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Tue 4:30-5:15 pm - Rose Ballroom B

Better Science Through Art

  • Richard Gabriel, IBM Research, United States
  • Kevin Sullivan, University of Virginia, United States

How do artists and scientists work? The same.

Wed 1:30-3:00 pm - Rose Ballroom B

Rubber Ducks, Nightmares, and Unsaturated Predicates: Proto-Scientific Schemata are Good for Agile

  • Jenny Quillien, New Mexico Highlands University, United States
  • Dave West, New Mexico Highlands University, United States

Fine-grain case studies of scientific inquiry, lessons from linguistics on metaphoric thinking, the epistemology of Charles Sanders Peirce, recent work on architectural image-schemata, along with the computer world's own theorist, Peter Naur, all suggest that software developers (frequently dulled and desiccated from overdosing on 'Cartesian' methodologies) could benefit from imbibing a little mysticism—not the wave-your-hands woo-woo kind but the more ineffable hunch and gut side of human cognition. Scholarly publications in their final polished forms rarely admit that stories, jokes, eroticism, and dreams were the fertile seeds that germinated into 'serious' results. This essay looks to these 'closet' sources, non-reductionist, non-self conscious, metaphorical, and aformal modes of thought as the salvation of a profession gone awry. It is notably proto-scientific image-schemata that retain our attention as a pragmatic tool for improving the fecundity of Agile methodology, at its roots, so to speak. The necessary context is provided by Peter Naur's fundamental insights about software development as 'theory building' coupled with an elaboration of the Agile concept of storytelling.

The discussion starts with and, for reasons of length, mainly stays with architecture's Christopher Alexander who offers novel usages of image-schemata and whose older foundational work will be at least somewhat familiar. The reasoning laid out in the essay, however, is general enough to allow the reader to experiment with proto-scientific clues from any source, not just Alexander.

Pure and Declarative Syntax Definition: Paradise Lost and Regained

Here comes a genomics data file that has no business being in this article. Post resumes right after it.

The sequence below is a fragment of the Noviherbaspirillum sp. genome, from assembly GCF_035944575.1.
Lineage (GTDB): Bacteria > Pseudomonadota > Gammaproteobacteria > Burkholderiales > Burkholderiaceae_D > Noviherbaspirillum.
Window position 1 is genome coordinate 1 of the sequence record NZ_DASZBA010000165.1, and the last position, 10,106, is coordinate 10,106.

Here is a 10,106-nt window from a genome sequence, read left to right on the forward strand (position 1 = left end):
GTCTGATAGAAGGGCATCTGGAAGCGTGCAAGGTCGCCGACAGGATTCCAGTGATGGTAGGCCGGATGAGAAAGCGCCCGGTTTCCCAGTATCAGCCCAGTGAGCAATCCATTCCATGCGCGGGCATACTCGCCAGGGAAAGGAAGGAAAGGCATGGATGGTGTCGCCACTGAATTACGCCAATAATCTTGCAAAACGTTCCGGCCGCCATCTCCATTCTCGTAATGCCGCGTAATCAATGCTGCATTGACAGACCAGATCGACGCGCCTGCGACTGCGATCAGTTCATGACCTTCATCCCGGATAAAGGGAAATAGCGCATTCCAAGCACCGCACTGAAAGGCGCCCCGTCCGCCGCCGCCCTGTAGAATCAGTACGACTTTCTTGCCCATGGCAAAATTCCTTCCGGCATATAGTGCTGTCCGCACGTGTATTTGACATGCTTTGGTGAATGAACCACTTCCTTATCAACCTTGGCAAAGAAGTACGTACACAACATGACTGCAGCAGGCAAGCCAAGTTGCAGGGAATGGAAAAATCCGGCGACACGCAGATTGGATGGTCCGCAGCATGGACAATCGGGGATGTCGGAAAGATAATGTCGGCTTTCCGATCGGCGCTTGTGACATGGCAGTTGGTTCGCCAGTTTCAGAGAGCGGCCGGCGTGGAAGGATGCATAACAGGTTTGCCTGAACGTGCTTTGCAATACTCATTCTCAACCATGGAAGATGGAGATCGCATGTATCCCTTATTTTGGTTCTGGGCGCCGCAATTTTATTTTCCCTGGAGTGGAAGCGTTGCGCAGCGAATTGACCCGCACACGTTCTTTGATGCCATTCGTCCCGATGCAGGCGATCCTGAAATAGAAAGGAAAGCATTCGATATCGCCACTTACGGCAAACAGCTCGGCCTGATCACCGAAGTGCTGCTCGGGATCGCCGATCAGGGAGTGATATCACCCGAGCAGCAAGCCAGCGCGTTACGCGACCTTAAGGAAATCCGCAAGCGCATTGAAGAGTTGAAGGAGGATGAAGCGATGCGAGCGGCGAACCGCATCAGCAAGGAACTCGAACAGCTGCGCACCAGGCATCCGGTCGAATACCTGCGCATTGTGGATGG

• Lennart C. L. Kats, Delft University of Technology, Netherlands
  • Eelco Visser, Delft University of Technology, Netherlands
  • Guido Wachsmuth, Delft University of Technology, Netherlands

Syntax definitions are pervasive in modern software systems, and serve as the basis for language processing tools like parsers and compilers. Mainstream parser generators pose restrictions on syntax definitions that follow from their implementation algorithm. They hamper evolution, maintainability, and compositionality of syntax definitions. The pureness and declarativity of syntax definitions is lost. We analyze how these problems arise for different aspects of syntax definitions, discuss their consequences for language engineers, and show how the pure and declarative nature of syntax definitions can be regained.

Thu 1:30-3:00 pm - Rose Ballroom B

Faith, Hope, and Love - A criticism of current practice in programming language research

  • Stefan Hanenberg, University of Duisburg-Essen, Germany

Research in the area of programming languages has different facets — from formal reasoning about new programming language constructs (such as type soundness proofs for new type systems) over inventions of new abstractions, up to performance measurements of virtual machines. A closer look into the underlying research methods reveals a distressing characteristic of programming language research: developers, which are the main audience for new language constructs, are hardly considered in the research process. As a consequence, it is simply not possible to state whether an artifact that requires some kind of interaction with the developer has any positive impact on the construction of software. This paper argues for the urgent need for empirical methods in programming language research that rely on studies of developers — and argues that the introduction of empirical methods not only requires a new understanding of research but also a different view on how to educate computer science students.

The Tower of Babel Did Not Fail

  • Paul Adamczyk, N/A, United States
  • Munawar Hafiz, University of Illinois, United States

Fred Brooks' retelling of the biblical story of the Tower of Babel offers many insights into what makes building software difficult. The difficulty, according to common interpretations, comes from the communication and organizational problems in software development. But the story contains one more important lesson that people tend to miss: one cannot accomplish impossible goals, which programmers are often asked to do. Software engineering, as a discipline, can overcome poor communication; but if we attempt to live up to impossible expectations, we will always fail.


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